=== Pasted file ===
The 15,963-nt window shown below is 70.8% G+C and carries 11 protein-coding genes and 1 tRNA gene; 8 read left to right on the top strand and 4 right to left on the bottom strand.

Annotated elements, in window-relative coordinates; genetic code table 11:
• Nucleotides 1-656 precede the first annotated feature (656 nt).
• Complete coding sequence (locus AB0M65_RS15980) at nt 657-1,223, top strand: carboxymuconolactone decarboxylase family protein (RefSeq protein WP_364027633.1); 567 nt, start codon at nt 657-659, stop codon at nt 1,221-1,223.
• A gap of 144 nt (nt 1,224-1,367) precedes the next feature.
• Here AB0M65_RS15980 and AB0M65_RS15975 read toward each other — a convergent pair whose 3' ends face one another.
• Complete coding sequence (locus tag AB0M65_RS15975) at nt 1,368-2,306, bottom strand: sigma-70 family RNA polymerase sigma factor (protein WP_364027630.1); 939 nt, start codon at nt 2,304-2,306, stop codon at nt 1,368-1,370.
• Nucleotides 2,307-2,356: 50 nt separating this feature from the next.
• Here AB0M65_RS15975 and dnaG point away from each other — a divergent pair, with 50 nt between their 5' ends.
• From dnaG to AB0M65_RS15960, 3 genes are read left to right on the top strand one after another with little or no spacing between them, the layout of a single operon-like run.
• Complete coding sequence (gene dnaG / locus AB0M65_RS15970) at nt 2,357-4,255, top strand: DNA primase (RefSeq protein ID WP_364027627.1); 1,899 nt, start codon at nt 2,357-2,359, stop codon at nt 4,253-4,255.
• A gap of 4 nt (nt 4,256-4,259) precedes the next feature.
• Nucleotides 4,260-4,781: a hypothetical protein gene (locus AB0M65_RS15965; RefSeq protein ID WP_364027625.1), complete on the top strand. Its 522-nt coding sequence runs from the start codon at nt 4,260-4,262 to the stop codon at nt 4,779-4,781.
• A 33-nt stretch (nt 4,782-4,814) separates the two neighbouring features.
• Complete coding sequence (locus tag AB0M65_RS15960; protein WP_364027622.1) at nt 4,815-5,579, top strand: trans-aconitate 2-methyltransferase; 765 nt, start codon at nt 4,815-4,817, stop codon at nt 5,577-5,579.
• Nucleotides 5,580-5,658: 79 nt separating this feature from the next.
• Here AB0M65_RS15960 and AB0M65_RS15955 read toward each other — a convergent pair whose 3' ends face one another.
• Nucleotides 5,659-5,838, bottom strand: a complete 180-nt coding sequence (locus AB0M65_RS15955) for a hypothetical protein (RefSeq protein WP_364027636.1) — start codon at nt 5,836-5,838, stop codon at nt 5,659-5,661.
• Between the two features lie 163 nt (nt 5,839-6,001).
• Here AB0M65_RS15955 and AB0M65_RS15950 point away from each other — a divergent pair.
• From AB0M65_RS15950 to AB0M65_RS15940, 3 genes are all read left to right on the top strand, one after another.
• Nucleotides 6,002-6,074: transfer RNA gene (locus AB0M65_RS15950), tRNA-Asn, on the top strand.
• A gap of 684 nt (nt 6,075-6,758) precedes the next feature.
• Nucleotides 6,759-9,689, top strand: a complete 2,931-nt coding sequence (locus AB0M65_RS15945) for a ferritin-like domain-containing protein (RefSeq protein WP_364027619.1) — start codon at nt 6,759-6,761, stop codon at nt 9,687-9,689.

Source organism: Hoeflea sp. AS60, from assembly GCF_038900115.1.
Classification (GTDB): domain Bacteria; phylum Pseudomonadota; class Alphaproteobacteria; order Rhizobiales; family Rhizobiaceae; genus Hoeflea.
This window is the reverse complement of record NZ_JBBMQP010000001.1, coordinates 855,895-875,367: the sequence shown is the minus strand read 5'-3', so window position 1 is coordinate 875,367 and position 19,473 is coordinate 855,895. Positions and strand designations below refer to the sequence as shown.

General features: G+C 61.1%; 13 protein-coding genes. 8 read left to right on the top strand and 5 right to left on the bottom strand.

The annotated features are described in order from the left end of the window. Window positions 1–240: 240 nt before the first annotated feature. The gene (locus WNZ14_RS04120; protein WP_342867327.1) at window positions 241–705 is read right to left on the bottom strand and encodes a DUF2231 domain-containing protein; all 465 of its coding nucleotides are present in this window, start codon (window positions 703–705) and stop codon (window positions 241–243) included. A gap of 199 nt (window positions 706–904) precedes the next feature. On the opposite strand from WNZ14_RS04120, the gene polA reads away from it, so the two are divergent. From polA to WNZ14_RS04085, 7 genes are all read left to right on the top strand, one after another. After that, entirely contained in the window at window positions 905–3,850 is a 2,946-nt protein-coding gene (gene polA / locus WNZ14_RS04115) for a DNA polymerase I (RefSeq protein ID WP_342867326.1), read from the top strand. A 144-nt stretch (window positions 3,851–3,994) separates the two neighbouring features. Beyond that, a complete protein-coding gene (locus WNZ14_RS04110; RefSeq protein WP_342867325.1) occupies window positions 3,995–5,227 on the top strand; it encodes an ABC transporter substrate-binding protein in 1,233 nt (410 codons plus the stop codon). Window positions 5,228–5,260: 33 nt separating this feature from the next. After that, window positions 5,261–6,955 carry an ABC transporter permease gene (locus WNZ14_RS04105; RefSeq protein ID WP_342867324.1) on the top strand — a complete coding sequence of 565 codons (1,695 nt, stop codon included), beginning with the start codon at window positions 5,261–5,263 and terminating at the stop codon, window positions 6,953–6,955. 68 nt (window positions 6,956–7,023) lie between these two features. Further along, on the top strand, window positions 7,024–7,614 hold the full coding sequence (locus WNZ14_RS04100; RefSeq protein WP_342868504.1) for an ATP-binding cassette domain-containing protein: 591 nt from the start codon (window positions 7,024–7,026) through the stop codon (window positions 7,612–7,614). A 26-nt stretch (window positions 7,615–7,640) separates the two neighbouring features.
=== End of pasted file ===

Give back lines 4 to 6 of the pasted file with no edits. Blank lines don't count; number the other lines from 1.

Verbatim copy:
• Complete coding sequence (locus AB0M65_RS15980) at nt 657-1,223, top strand: carboxymuconolactone decarboxylase family protein (RefSeq protein WP_364027633.1); 567 nt, start codon at nt 657-659, stop codon at nt 1,221-1,223.
• A gap of 144 nt (nt 1,224-1,367) precedes the next feature.
• Here AB0M65_RS15980 and AB0M65_RS15975 read toward each other — a convergent pair whose 3' ends face one another.